# 5 seconds.

        on_publish http://thud.app.icnerd.com/api/streamauth;

        # If it aint live it aint workin!
        live on;

        # Convert the rtmp stream into an HLS stream.
        hls on;

        # Store the HLS fragments in this directory
        hls_path /tmp/hls;

        # Fragment into a new file every
        hls_fragment 1s;

        # Reference this length of the stream in the m3u8 file. 
        hls_playlist_length 10s;



The serving side of things

http {

# These are just dealios that make the server faster. Not really important but help
sendfile off;
tcp_nopush on;
aio on;
directio 512;

server {
    # The base URL. If this were set to /shibble then we'd reference http://ingest.thud.tv/shibble
    # As it's / we don't need to specify a path before the stream name we're after. Keeps things tidy.

    location / {
        types {
            # Sets up what type of files we're serving and what file/mime type they are
            # Not required but it makes sure the CDN etc know what we're doing. 

            application/vnd.apple.mpegurl m3u8;
            video/mp2t ts;

        # Serve files from this directory. This is the same dir we set the HLS fragments to go into earlier.
        root /tmp/hls;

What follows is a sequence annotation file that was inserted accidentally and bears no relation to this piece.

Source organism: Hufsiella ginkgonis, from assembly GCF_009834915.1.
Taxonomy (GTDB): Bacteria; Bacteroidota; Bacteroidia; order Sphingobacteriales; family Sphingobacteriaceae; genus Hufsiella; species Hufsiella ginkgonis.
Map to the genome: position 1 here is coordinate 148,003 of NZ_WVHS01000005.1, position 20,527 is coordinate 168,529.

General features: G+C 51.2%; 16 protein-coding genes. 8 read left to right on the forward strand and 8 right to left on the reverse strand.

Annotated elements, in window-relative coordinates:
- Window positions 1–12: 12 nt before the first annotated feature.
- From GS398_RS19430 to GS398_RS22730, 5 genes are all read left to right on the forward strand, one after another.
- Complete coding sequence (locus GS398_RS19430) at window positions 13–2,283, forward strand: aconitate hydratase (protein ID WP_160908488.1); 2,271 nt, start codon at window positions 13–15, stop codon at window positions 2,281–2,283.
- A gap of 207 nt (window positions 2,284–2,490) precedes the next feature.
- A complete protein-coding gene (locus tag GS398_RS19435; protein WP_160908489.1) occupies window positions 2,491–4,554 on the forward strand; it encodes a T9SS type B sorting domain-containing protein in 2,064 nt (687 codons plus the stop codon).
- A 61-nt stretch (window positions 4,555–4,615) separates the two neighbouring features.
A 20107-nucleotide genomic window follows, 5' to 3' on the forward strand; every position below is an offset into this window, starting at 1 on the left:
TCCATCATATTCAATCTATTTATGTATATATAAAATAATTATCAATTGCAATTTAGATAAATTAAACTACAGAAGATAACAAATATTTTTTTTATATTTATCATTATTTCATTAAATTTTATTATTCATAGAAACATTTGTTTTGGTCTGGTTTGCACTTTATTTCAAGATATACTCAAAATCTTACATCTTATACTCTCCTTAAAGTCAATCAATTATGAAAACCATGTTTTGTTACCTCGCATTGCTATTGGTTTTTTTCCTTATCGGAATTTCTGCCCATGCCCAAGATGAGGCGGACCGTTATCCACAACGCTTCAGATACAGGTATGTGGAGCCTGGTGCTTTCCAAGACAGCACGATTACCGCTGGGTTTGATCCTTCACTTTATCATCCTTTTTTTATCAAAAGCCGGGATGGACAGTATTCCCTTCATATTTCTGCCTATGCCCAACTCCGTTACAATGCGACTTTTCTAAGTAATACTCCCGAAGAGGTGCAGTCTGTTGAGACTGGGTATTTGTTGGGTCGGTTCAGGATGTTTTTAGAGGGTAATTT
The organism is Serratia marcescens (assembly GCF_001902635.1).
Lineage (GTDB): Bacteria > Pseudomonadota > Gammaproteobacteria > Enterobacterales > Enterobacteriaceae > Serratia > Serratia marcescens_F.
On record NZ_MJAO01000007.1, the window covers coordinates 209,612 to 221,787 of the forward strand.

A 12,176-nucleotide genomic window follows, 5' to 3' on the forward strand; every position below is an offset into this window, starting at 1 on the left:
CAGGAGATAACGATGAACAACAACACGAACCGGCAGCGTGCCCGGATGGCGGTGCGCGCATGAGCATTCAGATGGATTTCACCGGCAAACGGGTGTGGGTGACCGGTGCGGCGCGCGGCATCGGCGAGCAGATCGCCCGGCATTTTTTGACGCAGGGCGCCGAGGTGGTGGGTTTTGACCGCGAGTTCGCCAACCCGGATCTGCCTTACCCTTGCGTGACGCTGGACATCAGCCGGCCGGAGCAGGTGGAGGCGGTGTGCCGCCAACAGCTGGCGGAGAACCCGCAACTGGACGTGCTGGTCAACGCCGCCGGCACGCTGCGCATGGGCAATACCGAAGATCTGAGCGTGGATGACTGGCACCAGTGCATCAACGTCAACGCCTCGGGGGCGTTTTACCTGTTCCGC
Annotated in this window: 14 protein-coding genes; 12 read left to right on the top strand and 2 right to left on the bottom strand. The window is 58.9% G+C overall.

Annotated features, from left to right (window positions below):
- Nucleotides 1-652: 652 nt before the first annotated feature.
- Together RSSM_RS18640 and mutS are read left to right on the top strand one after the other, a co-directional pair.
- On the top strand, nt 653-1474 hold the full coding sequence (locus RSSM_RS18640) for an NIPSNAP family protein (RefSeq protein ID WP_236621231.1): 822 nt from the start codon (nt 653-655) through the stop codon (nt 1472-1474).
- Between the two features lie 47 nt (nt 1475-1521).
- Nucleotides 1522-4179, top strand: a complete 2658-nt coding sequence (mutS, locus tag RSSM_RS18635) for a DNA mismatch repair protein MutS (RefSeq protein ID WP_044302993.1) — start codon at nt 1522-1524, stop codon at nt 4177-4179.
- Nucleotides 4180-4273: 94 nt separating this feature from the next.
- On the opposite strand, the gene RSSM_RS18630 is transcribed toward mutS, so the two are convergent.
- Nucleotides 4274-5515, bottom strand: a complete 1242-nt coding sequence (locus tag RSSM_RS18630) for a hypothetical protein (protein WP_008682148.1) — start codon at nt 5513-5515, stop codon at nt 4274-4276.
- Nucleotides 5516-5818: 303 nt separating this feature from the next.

# We set a no-cache header here so that people don't get served dead files. The m3u8 file in particular
        # changes very frequently. The chunks of files will re-use names whenever the stream is re-started for
        # the same channel. We don't want them caching else the stream will be chaos and might show chunks from
        # the previous stream

        add_header Cache-Control no-cache;

        # Browser security thing. We have to tell the browser (where relevant, not so much behind a CDN)
        # that it's OK to serve files from this server cross-origin - cross origin means from a different
        # domain than where the site's running - e.g. it's OK to embed video from ingest.thud.tv on www.thud.tv
        add_header Access-Control-Allow-Origin *;

} ````

After you’ve got that set up you’d use something like videojs to play your HLS stream across all shapes and sizes of browser. Maybe put it behind a CDN (I used BunnyCDN) in my for-fun go at it). I never figured out chat, was too focused on trying to make it use IRC. I think now I’d use websockets with beyondcode/laravel-websockets.

Fun fact the first thing that I successfully streamed from OBS with a stream key to the proper output channel on the website without leaking a stream key and without the stream dropping a single frame was this video, Learn to Fly - Foo Fighters Rockin’ 1000 Official Video.

I made a followup ish sort of post to this, How much would it cost to start a new live streaming site?, if you’re so bored you want to read more about this.

Maybe you should subscribe to my mail list so you can hear when I do another nerd-dump.